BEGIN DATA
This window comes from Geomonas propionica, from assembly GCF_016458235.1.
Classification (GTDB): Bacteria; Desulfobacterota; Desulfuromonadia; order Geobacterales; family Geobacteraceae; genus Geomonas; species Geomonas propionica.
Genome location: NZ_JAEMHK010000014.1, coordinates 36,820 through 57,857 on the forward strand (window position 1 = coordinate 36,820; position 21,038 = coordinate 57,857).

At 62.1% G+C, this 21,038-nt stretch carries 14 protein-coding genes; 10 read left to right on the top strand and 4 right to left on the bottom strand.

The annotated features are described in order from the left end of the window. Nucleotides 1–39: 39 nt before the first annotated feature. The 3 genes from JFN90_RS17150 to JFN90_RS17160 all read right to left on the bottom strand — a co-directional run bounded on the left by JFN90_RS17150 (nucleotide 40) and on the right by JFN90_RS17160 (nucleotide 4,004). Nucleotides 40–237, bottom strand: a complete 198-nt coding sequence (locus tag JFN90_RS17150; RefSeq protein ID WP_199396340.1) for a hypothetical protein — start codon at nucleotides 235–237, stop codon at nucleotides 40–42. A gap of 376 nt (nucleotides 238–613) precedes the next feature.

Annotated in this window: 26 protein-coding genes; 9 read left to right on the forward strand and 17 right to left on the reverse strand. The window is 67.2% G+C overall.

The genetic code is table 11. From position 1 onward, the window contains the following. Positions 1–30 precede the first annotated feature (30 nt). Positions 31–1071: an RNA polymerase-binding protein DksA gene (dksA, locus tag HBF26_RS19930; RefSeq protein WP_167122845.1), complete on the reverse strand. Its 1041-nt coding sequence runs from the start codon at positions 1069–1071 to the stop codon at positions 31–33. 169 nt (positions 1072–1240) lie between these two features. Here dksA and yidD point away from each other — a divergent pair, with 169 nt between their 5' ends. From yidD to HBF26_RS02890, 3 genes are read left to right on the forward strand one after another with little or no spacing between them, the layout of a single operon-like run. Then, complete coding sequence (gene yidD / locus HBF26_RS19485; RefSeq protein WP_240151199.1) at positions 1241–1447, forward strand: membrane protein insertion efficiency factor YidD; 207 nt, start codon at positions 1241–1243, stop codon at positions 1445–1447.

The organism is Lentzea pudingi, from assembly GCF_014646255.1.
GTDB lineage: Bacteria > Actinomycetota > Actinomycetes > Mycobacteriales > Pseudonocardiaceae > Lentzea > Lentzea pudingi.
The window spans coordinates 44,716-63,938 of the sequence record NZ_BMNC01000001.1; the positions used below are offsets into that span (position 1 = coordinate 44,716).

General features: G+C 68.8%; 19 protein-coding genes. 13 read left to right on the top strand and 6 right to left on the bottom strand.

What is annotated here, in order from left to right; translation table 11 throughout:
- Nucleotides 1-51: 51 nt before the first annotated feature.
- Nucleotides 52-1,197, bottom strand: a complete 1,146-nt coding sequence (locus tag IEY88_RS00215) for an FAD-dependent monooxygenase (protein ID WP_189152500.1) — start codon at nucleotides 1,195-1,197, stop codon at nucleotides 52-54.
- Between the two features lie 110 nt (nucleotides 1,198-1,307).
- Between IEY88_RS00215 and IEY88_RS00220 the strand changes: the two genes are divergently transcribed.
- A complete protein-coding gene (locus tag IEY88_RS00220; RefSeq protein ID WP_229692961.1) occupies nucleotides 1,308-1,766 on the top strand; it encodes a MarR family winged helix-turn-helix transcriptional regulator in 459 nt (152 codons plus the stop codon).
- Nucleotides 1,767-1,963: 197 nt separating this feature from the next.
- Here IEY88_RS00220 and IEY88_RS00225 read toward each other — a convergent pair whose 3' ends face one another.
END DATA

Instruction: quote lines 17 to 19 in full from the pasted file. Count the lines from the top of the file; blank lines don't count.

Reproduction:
- A complete protein-coding gene (locus tag IEY88_RS00220; RefSeq protein ID WP_229692961.1) occupies nucleotides 1,308-1,766 on the top strand; it encodes a MarR family winged helix-turn-helix transcriptional regulator in 459 nt (152 codons plus the stop codon).
- Nucleotides 1,767-1,963: 197 nt separating this feature from the next.
- Here IEY88_RS00220 and IEY88_RS00225 read toward each other — a convergent pair whose 3' ends face one another.